Your love for green tea may help improve memory as well as insulin resistance in the brain caused by a high-fat and high-fructose diet, researchers say.
A study, involving mice, showed that green tea contains an ingredient known as EGCG (epigallocatechin-3-gallate), the most abundant catechin and biologically active component.
This component has the potential to alleviate insulin resistance — a precursor to type II diabetes — that is induced by obesity as well as improve age-related cognitive decline, accompanied by peripheral inflammation, the researchers said.
“Green tea is the second most consumed beverage in the world after water, and is grown in at least 30 countries,” said Xuebo Liu from the Northwest A&F University in Yangling, China.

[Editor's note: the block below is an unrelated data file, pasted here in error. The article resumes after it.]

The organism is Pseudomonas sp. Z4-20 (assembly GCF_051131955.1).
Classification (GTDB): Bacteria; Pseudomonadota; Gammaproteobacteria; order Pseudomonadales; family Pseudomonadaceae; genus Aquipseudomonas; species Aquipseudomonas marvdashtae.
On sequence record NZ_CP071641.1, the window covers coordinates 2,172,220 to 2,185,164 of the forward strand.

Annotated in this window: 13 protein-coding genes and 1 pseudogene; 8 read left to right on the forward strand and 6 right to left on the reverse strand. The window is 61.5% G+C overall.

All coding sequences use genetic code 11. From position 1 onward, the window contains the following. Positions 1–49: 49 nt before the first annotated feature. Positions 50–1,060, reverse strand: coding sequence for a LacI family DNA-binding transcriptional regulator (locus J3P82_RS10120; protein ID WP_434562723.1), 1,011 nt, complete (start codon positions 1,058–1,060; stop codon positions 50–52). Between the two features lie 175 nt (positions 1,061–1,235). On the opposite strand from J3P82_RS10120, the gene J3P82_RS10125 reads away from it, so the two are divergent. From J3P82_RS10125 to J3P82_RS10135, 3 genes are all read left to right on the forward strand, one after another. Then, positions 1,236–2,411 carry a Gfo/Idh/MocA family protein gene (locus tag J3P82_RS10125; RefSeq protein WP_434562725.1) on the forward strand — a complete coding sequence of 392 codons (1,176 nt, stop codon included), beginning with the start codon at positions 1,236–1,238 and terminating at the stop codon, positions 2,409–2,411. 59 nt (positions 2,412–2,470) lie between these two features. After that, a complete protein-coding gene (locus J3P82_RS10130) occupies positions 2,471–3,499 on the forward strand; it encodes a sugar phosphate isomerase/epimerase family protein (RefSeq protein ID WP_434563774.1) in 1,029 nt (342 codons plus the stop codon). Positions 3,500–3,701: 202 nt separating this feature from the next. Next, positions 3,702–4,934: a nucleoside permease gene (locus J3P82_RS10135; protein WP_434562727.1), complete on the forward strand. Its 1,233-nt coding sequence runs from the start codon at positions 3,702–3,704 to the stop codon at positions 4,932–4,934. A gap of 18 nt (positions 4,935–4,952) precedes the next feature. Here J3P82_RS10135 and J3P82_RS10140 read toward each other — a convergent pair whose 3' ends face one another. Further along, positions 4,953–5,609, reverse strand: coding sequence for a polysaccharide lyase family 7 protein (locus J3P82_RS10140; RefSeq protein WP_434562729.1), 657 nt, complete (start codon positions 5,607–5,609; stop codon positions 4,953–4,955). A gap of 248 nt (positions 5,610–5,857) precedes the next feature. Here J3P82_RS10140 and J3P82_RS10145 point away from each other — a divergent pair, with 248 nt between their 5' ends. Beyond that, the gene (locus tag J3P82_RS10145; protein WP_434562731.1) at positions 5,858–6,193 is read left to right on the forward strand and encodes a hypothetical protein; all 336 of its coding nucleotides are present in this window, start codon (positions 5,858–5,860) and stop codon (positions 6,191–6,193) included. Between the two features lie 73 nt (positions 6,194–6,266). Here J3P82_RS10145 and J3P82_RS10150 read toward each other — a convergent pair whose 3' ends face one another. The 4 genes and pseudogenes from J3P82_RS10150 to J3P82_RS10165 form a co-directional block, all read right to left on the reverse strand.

“The ancient habit of drinking green tea may be a more acceptable alternative to medicine when it comes to combatting obesity, insulin resistance, and memory impairment,” Liu added.
Previous research pointed to the potential of EGCG to treat a variety of human diseases such as bone marrow disorders, reducing the kidney toxicity and damage caused by cancer drug, as well as some heart conditions.
For the study, published in The FASEB Journal, the team divided three-month-old male mice into three groups based on diet: 1) a control group fed with a standard diet 2) a group fed with an high-fat and high-fructose (HFFD) diet and 3) a group fed with an HFFD diet and 2 grams of EGCG per litre of drinking water.
The researchers monitored the mice for 16 weeks and found that those fed with HFFD had a higher final body weight than the control mice, and a significantly higher final body weight than the HFFD+EGCG mice.
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